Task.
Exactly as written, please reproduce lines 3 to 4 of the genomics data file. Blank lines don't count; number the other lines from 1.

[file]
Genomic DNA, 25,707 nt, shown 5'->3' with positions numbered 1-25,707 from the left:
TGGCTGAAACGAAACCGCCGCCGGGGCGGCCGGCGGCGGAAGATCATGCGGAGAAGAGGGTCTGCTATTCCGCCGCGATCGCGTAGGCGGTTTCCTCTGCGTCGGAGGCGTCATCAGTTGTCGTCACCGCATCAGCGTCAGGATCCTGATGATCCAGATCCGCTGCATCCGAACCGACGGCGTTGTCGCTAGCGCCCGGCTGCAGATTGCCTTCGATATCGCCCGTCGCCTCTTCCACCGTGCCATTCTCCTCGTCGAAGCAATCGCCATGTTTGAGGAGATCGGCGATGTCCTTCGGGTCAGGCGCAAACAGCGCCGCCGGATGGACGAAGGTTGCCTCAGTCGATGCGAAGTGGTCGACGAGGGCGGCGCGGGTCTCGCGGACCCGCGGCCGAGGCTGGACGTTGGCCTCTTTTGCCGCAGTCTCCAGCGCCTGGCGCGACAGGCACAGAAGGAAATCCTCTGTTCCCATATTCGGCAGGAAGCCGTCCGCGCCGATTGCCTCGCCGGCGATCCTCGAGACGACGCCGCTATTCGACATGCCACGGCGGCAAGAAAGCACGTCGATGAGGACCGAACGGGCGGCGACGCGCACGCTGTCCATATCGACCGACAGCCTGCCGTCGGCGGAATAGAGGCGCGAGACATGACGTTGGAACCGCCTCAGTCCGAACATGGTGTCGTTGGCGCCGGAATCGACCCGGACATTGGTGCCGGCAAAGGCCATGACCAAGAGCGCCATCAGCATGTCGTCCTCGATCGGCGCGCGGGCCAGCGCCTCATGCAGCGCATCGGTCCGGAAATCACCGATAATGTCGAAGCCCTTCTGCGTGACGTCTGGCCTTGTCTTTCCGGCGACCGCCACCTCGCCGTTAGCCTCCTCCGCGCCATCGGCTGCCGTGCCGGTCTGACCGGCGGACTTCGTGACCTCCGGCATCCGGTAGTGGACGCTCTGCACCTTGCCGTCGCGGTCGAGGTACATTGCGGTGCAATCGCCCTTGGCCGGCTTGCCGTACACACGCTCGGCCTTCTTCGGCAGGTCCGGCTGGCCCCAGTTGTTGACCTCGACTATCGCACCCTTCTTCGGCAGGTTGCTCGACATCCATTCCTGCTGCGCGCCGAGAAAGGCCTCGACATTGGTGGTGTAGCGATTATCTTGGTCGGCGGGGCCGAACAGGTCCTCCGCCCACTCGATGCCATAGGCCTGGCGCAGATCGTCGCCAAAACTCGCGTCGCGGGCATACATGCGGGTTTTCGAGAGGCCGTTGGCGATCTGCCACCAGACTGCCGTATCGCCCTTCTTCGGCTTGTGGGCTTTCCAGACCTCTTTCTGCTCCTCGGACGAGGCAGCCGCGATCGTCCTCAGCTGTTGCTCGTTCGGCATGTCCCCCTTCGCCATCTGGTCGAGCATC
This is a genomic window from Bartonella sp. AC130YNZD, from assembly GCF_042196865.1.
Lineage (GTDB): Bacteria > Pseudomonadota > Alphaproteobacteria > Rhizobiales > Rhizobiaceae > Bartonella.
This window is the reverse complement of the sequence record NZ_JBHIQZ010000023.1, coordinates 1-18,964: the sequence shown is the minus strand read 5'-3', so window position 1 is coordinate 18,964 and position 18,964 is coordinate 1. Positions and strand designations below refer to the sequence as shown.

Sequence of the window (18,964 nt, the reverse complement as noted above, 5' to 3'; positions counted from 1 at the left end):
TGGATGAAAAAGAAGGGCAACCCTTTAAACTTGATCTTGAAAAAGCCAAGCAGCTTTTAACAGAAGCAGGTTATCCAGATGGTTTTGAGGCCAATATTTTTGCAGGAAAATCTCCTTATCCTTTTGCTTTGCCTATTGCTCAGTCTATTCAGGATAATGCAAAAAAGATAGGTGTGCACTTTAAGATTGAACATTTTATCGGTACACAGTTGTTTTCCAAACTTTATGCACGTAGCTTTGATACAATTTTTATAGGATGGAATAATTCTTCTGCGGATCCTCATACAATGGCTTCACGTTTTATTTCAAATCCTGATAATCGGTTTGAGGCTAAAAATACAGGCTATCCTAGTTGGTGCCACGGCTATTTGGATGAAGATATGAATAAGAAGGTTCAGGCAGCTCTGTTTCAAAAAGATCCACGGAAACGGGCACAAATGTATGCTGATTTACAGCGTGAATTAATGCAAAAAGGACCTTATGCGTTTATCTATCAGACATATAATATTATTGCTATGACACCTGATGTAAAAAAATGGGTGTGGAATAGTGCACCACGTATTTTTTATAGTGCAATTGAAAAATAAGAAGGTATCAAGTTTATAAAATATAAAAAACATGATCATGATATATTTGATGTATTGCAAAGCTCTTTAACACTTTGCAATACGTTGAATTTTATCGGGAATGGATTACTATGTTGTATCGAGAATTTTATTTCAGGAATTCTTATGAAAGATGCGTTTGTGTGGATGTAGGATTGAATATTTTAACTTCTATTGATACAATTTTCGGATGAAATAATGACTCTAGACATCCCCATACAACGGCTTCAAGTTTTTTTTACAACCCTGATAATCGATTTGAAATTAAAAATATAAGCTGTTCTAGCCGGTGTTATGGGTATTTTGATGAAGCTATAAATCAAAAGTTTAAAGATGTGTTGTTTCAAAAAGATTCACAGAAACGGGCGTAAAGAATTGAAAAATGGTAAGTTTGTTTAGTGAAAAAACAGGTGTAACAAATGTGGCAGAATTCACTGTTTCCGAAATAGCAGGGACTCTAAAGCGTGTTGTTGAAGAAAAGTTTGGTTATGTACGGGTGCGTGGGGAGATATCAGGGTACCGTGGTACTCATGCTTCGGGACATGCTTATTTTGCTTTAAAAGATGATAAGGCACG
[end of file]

This is a genomic window from Bartonella sp. AC130YNZD, from assembly GCF_042196865.1.
Lineage (GTDB): Bacteria > Pseudomonadota > Alphaproteobacteria > Rhizobiales > Rhizobiaceae > Bartonella.